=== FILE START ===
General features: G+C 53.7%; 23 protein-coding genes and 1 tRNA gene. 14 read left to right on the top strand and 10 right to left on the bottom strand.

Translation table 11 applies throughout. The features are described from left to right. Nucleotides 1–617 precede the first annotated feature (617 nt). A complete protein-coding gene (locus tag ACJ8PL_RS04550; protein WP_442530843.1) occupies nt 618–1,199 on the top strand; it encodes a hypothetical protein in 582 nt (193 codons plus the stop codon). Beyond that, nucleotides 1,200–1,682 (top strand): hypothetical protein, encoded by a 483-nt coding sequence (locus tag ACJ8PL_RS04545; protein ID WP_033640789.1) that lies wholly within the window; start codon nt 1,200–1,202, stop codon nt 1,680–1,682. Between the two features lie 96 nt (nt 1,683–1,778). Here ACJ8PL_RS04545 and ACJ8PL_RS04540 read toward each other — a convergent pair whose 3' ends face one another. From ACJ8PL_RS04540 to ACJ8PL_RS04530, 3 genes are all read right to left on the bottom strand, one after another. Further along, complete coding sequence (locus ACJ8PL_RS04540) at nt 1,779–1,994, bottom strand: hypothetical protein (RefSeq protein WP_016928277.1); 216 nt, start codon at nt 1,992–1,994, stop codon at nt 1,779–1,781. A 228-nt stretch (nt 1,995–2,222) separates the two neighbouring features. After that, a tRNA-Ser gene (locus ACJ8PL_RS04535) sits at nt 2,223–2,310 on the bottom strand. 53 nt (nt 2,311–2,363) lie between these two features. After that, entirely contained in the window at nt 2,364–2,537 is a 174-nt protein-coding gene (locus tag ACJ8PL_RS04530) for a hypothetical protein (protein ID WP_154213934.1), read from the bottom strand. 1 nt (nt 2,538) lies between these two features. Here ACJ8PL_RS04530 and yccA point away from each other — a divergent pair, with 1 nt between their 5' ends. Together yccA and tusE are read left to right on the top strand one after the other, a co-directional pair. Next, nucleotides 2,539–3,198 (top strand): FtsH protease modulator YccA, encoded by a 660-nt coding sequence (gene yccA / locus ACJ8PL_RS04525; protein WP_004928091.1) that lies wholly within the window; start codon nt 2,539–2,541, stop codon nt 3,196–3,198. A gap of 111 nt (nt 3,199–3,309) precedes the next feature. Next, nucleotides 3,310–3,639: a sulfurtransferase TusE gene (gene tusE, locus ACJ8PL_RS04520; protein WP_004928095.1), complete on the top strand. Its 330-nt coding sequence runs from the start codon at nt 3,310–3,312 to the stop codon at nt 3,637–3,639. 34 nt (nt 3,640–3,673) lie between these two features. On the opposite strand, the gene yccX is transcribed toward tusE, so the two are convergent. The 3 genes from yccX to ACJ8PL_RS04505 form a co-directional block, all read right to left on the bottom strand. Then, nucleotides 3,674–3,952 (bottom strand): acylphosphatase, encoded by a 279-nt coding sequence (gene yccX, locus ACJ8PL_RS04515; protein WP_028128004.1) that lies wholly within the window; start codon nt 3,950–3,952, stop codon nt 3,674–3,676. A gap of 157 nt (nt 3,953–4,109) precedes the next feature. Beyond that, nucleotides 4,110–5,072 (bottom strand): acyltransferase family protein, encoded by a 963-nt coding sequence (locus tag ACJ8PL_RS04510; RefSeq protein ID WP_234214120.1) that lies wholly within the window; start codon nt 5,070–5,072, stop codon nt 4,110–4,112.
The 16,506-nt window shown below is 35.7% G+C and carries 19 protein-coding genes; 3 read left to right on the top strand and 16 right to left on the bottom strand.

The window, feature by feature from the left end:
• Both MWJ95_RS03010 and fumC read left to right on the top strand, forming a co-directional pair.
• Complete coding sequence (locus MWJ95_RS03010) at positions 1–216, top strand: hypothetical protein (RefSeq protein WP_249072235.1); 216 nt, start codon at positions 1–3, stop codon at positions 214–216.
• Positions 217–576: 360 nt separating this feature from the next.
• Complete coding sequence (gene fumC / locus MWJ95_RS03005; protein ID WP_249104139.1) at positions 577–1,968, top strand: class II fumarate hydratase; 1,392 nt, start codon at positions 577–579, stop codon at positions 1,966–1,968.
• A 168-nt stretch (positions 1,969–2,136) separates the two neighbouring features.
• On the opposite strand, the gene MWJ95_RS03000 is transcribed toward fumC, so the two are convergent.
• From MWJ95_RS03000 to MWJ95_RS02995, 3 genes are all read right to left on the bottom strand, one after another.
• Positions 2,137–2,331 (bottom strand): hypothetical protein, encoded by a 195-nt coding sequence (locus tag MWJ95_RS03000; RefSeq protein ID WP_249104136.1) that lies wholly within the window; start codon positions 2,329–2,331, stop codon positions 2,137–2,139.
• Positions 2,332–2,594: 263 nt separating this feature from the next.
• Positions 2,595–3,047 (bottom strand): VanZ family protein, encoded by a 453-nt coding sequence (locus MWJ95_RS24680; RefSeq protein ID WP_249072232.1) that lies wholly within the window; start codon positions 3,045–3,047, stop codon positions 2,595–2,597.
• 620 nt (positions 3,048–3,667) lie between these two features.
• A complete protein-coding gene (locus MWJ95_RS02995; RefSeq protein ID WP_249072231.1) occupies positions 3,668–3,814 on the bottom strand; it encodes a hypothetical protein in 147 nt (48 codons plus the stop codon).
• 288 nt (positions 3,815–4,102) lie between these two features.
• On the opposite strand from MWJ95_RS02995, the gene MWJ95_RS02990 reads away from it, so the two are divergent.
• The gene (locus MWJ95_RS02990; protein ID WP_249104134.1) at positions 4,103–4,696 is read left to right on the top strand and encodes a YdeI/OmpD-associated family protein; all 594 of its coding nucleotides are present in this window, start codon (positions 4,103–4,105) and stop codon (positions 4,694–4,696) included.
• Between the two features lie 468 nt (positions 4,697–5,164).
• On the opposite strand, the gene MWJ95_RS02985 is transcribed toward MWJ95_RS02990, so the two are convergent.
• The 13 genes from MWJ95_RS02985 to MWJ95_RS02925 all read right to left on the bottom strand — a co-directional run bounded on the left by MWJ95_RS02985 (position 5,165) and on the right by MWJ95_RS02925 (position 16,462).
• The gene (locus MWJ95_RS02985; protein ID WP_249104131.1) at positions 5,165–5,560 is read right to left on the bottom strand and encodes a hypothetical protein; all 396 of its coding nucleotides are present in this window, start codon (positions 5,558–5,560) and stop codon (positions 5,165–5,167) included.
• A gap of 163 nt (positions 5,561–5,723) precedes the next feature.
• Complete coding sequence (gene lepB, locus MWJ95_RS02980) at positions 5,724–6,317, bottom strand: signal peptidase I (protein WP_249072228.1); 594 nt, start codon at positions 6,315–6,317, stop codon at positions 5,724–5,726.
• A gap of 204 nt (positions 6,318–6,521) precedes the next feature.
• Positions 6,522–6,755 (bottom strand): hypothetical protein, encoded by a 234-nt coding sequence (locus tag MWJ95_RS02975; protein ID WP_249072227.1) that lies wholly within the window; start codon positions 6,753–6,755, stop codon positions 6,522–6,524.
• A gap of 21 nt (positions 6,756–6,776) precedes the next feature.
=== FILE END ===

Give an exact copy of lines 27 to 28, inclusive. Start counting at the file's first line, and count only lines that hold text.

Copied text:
• Positions 6,522–6,755 (bottom strand): hypothetical protein, encoded by a 234-nt coding sequence (locus tag MWJ95_RS02975; protein ID WP_249072227.1) that lies wholly within the window; start codon positions 6,753–6,755, stop codon positions 6,522–6,524.
• A gap of 21 nt (positions 6,756–6,776) precedes the next feature.